Bo.lan Essentially Thai ร้านโบ.ลาน อาหารไทย, Bangkok, Thailand

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Category: Thai – Fine dining

2 of Asia’s top 50 restaurants are located in Bangkok city itself, and since I was headed that way earlier this month, I decided I had to dine at at least one of them. While I couldn’t get down to Nahm, I did manage to get lunch at Bo.lan – No. 28 on San Pellegrino’s list for 2015. Helmed by a couple (Duangporn Songvisava and Dylan Jones), this restaurant came by recommendation of a chef friend’s chef friend (did you catch that?), and is known for serving up refined and authentic thai cuisine.

24 Sukhumvit 53 Alley, Khlong Tan Nuea, Watthana, Bangkok 10110, Thailand

Bo.lan Bangkok Thailand

Bo.lan recently just moved to their new premises a few blocks down from where they were. They’re now at house #24 on the right hand side, barely 150m in from the main road, along Sukhumvit soi 53. On the route the cab driver took us, the Sukhumvit district seemed to be sort of a grid, with the soi branching off to the left and right, the numbers increasing. It’s a long way in and we got stuck in crawling one-lane traffic through what looked like a low-rise residential area. We’d left earlier to cater for the chaotic Bangkok traffic but were still late by half an hour, so you might want to factor in a longer commute.

Damage: $$$

Food in Bangkok is so affordable, especially with street-side hawkers setting up tents whichever way you look, that even the fine dining experience is reasonably priced compared to other cities around the world. At lunch time, Bo.lan (as well as Nahm) has set menus, which are great for people like us who don’t have a lot of stomach capacity but would like to taste everything. The Prix Fixe menus were 980++THB which works out to about $50+ each, and for each course you can pick between two options.

To go: Sure, but just keep in mind that the menu was about equal parts hit and miss

I love Thai food but I find that after a certain point, it’s really hard to differentiate oneself as truly phenomenal, especially if sticking true with an “authentic” approach. There’s bad Thai food, to average, to good – In general, Thai dishes already encompass so many complex flavours that the “very good”s for me span an entire spectrum from casual eateries to high-end restaurants, but of course, you could disagree. Overall, Bo.lan was a pleasant dining experience, but food-wise, it was a consensus that only a few stand-out dishes saved the day. I don’t know why there are so many rave reviews out there, but I figured the only possible reason would be that they are (much) better at dinner.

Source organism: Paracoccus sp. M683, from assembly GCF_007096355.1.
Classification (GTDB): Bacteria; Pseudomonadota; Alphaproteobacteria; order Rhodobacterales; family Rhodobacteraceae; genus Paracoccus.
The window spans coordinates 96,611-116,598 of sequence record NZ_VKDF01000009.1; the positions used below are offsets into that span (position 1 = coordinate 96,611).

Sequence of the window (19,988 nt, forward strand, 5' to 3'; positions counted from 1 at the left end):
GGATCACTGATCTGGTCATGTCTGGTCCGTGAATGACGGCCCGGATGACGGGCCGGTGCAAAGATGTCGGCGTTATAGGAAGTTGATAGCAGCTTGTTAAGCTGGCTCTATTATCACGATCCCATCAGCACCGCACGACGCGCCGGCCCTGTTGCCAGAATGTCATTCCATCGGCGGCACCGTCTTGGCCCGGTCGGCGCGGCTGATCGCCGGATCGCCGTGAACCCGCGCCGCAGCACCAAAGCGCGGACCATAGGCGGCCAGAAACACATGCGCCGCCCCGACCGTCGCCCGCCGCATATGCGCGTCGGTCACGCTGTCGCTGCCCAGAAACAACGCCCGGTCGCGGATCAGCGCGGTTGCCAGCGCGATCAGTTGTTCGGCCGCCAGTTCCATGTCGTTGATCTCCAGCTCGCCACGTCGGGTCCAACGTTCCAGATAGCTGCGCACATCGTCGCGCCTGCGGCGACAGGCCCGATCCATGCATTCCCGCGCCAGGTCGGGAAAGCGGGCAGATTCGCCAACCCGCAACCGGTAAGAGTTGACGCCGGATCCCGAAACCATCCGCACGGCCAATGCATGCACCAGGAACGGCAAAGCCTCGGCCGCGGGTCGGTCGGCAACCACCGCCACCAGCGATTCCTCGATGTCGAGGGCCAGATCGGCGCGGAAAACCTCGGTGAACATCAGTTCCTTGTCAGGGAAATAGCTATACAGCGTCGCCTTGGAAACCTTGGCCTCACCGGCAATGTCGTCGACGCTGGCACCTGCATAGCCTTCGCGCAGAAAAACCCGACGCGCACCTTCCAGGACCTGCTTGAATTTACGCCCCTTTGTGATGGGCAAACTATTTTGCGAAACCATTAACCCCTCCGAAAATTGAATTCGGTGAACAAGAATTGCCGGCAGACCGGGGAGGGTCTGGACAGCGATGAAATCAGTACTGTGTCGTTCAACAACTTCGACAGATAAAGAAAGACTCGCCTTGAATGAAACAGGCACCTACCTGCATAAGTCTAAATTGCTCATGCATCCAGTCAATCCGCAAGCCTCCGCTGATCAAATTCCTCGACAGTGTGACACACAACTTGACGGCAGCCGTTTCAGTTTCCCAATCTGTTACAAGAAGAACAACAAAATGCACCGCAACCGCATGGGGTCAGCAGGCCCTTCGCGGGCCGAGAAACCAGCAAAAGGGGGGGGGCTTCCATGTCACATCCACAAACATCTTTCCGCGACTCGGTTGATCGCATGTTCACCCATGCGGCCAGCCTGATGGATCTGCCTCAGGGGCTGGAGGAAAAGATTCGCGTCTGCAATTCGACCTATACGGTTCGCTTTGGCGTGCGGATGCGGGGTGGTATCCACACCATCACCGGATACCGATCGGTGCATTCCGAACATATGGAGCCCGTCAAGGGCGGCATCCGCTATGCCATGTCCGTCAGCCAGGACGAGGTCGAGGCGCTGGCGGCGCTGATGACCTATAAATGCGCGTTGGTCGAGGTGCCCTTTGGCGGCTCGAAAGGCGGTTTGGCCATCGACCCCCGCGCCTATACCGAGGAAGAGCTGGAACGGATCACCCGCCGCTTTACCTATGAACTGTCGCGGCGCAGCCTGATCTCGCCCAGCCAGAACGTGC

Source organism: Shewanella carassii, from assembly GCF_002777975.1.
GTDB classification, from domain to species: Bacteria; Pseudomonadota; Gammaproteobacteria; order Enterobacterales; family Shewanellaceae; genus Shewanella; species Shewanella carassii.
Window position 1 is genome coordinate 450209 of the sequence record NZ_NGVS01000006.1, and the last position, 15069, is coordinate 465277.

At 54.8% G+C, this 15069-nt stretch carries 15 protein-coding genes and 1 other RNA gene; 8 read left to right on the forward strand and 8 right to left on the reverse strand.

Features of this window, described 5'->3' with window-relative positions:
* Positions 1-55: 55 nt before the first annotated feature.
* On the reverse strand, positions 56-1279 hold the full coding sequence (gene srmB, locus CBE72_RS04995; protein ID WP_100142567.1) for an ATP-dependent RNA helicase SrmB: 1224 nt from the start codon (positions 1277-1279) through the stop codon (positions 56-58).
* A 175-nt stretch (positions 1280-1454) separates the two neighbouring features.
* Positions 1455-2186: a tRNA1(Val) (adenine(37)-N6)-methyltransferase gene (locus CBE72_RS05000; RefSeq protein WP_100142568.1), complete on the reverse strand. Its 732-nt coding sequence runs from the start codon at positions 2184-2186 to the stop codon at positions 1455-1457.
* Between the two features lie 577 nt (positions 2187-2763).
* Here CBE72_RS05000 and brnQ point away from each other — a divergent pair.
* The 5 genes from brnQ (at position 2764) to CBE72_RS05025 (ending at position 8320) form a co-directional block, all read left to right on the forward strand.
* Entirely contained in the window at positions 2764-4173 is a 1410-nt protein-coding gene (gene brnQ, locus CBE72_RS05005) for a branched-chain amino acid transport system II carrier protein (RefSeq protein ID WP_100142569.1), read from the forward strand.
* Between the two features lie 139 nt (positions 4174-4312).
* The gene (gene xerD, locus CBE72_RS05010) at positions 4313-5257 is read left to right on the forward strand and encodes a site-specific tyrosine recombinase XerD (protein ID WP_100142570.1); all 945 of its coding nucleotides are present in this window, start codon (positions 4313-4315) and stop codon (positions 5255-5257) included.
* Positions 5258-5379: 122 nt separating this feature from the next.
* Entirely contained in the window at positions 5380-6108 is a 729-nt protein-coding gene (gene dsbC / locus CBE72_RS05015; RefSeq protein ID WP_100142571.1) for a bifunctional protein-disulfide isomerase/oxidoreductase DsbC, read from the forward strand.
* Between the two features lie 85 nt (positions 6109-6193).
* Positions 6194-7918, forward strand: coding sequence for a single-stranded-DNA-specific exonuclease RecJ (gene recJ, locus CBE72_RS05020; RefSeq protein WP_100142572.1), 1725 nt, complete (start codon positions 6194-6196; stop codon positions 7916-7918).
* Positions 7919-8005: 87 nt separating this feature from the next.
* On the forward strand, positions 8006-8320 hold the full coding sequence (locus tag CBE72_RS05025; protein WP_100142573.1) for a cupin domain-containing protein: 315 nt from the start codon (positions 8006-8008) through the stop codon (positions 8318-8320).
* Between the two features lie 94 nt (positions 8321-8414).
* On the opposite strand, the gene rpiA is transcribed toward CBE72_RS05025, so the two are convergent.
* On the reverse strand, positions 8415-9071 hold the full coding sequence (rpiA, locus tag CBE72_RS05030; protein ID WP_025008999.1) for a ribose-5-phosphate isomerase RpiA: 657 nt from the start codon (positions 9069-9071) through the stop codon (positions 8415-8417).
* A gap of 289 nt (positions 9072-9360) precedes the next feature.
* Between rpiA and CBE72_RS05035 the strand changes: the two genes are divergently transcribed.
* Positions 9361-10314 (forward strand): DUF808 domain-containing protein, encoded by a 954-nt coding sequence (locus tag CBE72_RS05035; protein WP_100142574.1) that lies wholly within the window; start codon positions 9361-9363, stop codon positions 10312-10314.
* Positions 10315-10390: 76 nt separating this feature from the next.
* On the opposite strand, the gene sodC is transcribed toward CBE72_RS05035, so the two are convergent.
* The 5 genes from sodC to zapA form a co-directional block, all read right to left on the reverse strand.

A MORE DETAILED RECOUNT

We disembarked the red taxi on the opposite side of the street. Immediately, I spotted a black sign with white letters spelling “Bo.lan Essentially Thai” against the side of a white house, to the left and just above the brown brick walls which lined the driveway leading to the restaurant. At first sight, Bo.lan immediately enrolled itself into the category of rustic decor, with lots of traditional and old-school elements – charming, really, yet understated and quietly intentional. The inside of the restaurant was more modern, albeit a little dark, with dark wood fixtures and black tables.

Bo.lan Bangkok Thailand

Fine dining at Bo.lan Asia's Top 50 Restaurants Bangkok Thailand

Amuse Bouche Bo.lan Bangkok Asia's Top 50

The amuse bouche was Amazing. If there was one thing that I would say Bo.lan did exceptionally well at, that would be the salads. The amuse bouche was a mixture of local leaves with shallots and chilli, but it was the dressing that hit the high notes – refreshing, intense, tangy, and yet savoury, it was an explosion of flavours in the mouth, singing in harmony. I dare say one of the best salads I’ve ever tried in my life, and I made sure to have the leaves pick up every drop of dressing on the plate.

I had the Salad grilled Ranong squid with lotus shoots and it was just as phenomenal. The dressing tasted the same, but I received it without complaint. The squid was tasty and grilled to a juicy and tender perfection. I had a taste of the Salad of grilled Spanish Mackerel with local rosella which was tossed with crunchy fish bits, and that was lovely too.

Prix Fixe lunch at Bo.lan Bangkok ThailandChicken Soup Bo.Lan Bangkok Thailand

Collectively, we had a mixture of mains which I shall address course by course. We had both the Coconut cream based soup with local chicken, banana blossom and vietnamese mint (above, centre) and the Clear soup of free range chicken and pickled mustard greenI have to be honest – both soups were pretty poor. The coconut cream based soup was surprisingly not creamy. Instead, it was thin and very flat. The only flavour it had was a scarce hint of coconut juice, and it did not complement the chicken (or vice versa) in any way. The clear soup was passable, but the chicken was similarly tough and tasteless. We wondered if perhaps the chicken was just used to flavour the soup, but in a restaurant such as this, we expected that anything served to us would be intended as part of the dish. I really would encourage Bo.lan to reinvent its soup options because these really pulled the grade downwards.

Stir fried prawns with paddy oat leaves at Bo.Lan Bangkok Thailand Asia's top 50